3 Easy Ways To Prevent Bananas From Turning Brown Too Quickly|Recipes Spots

  • on April 23, 2023
2 bananas on green bowl

2 bananas on green bowl
Simply Recipes / Getty Images

Whenever I bring home bananas from the grocery store they seem to turn from green to brown and mushy overnight. Though I can always bake banana bread—overripe bananas are a gift—I do want to enjoy perfectly ripe bananas over a few days.

As a banana ripens, it gets sweeter, softer, more aromatic, and browner. That discoloration isn’t a sign that the fruit’s gone bad. It’s a natural part of the ripening process, and the browner, generally the riper and sweeter the fruit. Find out how to store your bananas so that they stay perfectly speckled, sweet, and not mushy for longer.

Bunch of bananas on a white countertop
Alison Bickel

3 Tips for Storing Bananas

The best way to keep your bananas fresh for as long as possible? Buy them when they’re still a little green then follow these three tips:

1. Keep Bananas Out of the Fruit Bowl

Fruits like apples, pears, avocados, and peaches release ethylene as they ripen, which will cause the bananas to ripen faster. That is why you should keep them out of the fruit bowl if you don’t want them to ripen too quickly.

2. Store Bananas in a Cool and Dark Place

According to Dole, the ideal storage temperature is 54°F. Any cooler, your bananas will stop ripening and the peel will turn black. Any warmer, your bananas will ripen rapidly—that’s why a warm kitchen isn’t the ideal place to store your bananas. Also, keep them away from direct sunlight.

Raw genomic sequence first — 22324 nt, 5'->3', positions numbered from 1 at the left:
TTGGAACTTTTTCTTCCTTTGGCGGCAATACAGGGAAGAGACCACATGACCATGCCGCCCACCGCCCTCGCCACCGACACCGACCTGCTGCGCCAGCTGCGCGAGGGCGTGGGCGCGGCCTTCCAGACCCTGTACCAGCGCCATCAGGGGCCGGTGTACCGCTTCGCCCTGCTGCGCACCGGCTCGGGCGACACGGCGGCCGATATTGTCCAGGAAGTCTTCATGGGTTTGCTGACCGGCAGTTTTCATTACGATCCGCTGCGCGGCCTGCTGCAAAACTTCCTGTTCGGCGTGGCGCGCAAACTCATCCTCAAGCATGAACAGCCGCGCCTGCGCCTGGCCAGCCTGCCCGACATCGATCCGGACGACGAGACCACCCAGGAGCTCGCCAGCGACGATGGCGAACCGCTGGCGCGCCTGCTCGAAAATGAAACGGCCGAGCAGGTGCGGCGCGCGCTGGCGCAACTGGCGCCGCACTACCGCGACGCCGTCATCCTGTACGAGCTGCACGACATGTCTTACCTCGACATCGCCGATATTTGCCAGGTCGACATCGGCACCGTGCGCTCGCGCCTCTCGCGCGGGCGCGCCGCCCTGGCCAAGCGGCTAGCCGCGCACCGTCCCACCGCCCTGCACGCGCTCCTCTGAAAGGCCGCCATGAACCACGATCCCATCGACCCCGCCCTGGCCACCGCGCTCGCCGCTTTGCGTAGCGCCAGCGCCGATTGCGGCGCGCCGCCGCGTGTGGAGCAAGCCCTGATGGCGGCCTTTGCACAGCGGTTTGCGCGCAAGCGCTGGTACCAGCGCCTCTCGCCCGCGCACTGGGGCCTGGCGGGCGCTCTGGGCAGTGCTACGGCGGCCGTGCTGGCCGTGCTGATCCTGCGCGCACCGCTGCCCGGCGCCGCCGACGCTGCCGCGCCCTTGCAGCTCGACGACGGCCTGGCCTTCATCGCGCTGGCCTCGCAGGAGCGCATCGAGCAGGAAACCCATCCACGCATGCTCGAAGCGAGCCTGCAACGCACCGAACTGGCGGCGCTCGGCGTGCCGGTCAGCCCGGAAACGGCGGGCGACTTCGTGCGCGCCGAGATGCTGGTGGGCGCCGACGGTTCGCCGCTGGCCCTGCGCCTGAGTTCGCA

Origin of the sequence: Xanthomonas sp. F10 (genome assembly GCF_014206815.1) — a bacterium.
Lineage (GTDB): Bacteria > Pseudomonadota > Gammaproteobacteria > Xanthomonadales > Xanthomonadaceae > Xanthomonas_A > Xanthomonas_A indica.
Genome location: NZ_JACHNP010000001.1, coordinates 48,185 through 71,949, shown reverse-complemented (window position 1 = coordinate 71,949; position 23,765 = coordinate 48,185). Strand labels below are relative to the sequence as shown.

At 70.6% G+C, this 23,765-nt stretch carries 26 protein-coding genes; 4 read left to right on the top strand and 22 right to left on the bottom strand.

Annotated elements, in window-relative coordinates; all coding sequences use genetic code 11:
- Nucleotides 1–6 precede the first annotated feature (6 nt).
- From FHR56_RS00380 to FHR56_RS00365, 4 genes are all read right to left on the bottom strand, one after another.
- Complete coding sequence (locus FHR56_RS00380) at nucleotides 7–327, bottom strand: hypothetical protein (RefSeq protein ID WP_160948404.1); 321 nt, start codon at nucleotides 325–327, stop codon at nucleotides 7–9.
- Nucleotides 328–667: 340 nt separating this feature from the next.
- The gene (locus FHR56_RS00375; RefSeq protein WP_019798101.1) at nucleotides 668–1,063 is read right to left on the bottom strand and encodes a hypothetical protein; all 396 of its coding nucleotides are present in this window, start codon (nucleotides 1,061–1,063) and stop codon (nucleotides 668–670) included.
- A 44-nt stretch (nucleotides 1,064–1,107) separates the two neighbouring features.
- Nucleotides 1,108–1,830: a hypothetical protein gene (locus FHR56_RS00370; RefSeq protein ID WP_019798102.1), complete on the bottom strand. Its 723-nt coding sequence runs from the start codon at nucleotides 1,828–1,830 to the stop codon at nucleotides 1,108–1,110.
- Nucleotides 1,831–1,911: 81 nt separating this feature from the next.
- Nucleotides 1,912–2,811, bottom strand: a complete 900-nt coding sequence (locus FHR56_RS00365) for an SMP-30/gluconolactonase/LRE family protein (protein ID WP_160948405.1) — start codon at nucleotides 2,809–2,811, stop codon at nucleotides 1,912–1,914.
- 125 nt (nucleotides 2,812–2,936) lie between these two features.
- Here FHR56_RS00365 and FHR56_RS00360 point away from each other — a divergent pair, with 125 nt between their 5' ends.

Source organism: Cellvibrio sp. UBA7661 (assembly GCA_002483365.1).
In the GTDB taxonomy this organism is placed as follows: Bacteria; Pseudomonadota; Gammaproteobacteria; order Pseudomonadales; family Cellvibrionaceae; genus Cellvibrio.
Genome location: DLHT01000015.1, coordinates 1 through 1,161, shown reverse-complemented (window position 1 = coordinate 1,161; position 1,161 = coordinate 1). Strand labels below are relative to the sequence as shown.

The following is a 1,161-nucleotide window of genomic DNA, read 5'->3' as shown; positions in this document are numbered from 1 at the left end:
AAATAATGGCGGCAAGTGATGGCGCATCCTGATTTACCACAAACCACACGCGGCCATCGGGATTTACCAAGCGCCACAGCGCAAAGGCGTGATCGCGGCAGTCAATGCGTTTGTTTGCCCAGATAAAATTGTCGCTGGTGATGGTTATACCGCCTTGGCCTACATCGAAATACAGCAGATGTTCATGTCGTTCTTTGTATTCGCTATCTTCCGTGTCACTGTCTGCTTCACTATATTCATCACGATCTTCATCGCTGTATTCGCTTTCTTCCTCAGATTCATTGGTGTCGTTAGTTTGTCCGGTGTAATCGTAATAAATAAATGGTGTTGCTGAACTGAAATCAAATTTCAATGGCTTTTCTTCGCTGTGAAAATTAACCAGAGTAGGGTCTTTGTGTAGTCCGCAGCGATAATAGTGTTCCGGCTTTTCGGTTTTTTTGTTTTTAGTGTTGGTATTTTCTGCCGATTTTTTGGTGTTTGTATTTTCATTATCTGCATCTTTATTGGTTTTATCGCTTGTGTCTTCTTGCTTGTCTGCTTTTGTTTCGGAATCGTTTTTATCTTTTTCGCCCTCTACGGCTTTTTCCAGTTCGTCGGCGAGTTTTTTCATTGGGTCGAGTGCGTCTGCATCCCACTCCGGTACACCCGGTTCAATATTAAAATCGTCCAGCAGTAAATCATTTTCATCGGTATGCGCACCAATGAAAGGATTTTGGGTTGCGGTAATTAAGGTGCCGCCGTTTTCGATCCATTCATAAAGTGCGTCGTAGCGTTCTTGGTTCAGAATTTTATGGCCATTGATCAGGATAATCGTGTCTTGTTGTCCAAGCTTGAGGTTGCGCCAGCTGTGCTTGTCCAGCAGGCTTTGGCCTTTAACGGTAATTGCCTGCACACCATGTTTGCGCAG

3. Open Air Is Better Than an Enclosed Container

Don’t store bananas in a bag or an enclosed container—that’ll only hasten the ripening process. It’s best to store bananas in the open air, ideally hung so that they don’t bruise. This happens when the bananas lay on top of each other.

The Refrigerator Will Stop the Bananas From Ripening

The first and maybe only rule that you need to know when it comes to storing bananas: avoid the fridge, especially before they’re ripe. Bananas are tropical fruits, and, in general, tropical fruits don’t handle cold storage well.

Placing an unripe banana in the fridge will stall the fruit’s ability to ripen, the peel will turn black, and according to the experts at Chiquita Bananas, “they may not be able to resume the ripening process even if they are returned to room temperature.” Also, put an already brown banana into the fridge and it’ll turn mushy faster.

Whole banana cream pie with whipped cream swirls on top and banana slices set against a pink background.
Cindy Rahe

How Ripe Is Too Ripe?

If you refrigerate your bananas, the time to do it is when it’s got some brown speckles, indicating the starch has turned to sugar. As Harold McGee explains in On Food and Cooking: The Science and Lore of the Kitchen, “Once a fruit is ripe, it can be refrigerated with relatively little discoloration of the flesh,” though he notes, “the peel will still turn black.”

Those black bananas are still usable, even if they look very very dark Christina Tosi of Milk Bar even swears by using them to make banana cream pie. As she wrote for Lucky Peach, her secret “to getting the most banana flavor is using bananas that are ripe to the point of being completely black and mushy. You can’t be scared of a banana at this stage. I’m not going to lie; they’re a little bit funky, but they’re the ideal bananas for pie.”

A version of this article originally appeared on MyRecipes.com.

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